Re: [xsl] XSLT 2.0 courses?

Subject: Re: [xsl] XSLT 2.0 courses?
From: "Wendell Piez wapiez@xxxxxxxxxxxxxxx" <xsl-list-service@xxxxxxxxxxxxxxxxxxxxxx>
Date: Mon, 21 Sep 2020 14:08:29 -0000

Aside from the name question (I'd maybe like first-available()?) the
question arises, what would be the difference between
first-defined(($a,$b,$c)) and head(($a,$b,$c)) or ($a,$b,$c) => head() as
the case may be?

Cheers, Wendell

On Mon, Sep 21, 2020 at 9:41 AM Graydon graydon@xxxxxxxxx <
xsl-list-service@xxxxxxxxxxxxxxxxxxxxxx> wrote:

> On Mon, Sep 21, 2020 at 01:25:56PM -0000, Chris Papademetrious
> christopher.papademetrious@xxxxxxxxxxxx scripsit:
> > Good point. Perhaps this could be handled by chaining them?
> >
> > $a otherwise $b otherwise $c otherwise $default
> I think "otherwise" is fine for the pair case!
> It's clearer and easier to read than ($a,$b)[1] and it'll be easier to
> search for in documentation.
> Chaining otherwise as you propose doesn't strike me as clearer or easier
> to read; the location of the implicit parentheses is extremely important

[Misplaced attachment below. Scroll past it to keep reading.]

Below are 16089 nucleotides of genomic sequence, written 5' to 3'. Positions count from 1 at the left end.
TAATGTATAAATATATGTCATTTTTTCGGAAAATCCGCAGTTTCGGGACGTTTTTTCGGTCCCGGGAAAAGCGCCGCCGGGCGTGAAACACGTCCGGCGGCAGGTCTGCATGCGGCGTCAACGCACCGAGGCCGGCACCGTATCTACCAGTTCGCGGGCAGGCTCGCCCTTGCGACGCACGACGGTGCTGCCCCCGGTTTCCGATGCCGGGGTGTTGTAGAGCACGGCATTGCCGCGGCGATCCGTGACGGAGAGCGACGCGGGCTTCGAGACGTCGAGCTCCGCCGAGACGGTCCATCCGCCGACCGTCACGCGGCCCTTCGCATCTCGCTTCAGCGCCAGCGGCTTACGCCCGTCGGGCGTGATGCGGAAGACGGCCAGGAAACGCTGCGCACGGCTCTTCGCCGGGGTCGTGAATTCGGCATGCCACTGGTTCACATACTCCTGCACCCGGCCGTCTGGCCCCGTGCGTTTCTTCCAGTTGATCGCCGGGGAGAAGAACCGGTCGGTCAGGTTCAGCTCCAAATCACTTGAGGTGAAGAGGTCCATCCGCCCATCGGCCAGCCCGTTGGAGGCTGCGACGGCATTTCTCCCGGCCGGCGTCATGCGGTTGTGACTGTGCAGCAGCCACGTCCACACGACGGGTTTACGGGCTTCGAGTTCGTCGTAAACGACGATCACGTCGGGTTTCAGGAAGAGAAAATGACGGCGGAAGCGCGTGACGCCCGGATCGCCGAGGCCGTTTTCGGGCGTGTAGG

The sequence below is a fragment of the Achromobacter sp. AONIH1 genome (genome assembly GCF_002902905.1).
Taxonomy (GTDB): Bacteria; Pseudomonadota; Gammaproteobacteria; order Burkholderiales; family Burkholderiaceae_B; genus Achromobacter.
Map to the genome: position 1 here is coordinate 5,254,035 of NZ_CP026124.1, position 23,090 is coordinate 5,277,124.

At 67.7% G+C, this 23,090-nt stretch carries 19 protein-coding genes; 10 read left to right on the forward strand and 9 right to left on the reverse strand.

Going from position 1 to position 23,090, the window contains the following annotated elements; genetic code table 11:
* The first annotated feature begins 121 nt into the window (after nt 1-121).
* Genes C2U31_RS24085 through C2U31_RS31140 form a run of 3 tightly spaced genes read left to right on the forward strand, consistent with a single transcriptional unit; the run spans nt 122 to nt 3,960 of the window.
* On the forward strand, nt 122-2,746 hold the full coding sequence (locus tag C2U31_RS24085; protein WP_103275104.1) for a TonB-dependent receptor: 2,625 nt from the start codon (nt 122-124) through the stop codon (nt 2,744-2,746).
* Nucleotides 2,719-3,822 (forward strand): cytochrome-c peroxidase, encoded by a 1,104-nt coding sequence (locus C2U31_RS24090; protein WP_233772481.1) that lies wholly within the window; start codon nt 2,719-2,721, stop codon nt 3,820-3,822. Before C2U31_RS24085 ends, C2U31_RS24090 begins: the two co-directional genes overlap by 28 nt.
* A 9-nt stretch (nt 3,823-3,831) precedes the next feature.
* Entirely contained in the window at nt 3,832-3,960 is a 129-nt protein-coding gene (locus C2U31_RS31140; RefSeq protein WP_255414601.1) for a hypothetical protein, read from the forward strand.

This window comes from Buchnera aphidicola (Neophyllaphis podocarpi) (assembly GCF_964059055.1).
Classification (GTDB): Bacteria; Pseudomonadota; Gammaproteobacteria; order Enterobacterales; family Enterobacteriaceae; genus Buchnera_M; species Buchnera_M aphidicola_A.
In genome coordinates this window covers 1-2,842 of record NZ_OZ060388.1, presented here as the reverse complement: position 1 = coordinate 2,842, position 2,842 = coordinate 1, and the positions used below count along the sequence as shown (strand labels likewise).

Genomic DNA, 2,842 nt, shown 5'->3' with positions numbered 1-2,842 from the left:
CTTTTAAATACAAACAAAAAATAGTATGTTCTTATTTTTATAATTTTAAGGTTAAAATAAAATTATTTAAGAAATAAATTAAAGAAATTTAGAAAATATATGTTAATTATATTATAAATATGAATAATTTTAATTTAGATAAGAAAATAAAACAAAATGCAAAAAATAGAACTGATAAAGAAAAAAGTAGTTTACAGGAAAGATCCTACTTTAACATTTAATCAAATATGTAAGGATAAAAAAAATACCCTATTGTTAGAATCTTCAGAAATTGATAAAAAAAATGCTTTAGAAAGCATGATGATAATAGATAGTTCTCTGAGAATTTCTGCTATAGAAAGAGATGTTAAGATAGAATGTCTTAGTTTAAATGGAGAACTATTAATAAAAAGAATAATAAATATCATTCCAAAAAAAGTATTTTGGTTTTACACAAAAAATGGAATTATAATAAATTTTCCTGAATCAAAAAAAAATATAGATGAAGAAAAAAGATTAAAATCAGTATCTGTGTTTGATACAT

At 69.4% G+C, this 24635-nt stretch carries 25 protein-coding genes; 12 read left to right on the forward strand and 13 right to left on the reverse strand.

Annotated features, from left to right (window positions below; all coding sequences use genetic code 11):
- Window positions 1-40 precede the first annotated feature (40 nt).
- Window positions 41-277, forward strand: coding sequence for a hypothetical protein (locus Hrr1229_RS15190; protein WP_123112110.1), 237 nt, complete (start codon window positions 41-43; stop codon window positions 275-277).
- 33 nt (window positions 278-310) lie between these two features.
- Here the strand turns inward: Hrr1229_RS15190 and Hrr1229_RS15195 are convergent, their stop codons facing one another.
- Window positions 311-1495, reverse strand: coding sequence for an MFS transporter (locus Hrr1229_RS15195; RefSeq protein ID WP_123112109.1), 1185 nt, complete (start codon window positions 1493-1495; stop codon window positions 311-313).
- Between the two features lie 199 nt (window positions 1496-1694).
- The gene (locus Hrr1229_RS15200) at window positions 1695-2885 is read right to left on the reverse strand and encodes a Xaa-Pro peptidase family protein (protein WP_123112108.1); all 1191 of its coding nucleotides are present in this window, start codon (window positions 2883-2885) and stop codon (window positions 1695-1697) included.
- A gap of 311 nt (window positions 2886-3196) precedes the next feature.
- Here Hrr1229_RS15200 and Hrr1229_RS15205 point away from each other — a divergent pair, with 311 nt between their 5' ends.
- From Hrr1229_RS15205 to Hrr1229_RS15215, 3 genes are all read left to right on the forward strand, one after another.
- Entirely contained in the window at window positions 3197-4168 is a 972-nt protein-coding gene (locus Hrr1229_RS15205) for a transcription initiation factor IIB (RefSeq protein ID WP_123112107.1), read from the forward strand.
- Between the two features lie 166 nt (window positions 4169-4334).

> in that example and as soon as the values are the least bit complex all
> the parens will likely need to be made explicit.
> On the other hand, we've already got a concept of sequence, and commas,
> so ($a,$b,$c,$default) => first-defined()
> strikes me as clearer and easier to read than chaining "otherwise".
> Could even add a two-parameter version so the second parameter defines
> how to handle values which are false(). :)
> --
> Graydon Saunders  | graydonish@xxxxxxxxx
> CC&s oferC)ode, C0isses swC! mC&g.
> -- Deor  ("That passed, so may this.")

...Wendell Piez... ...wendell -at- nist -dot- gov...

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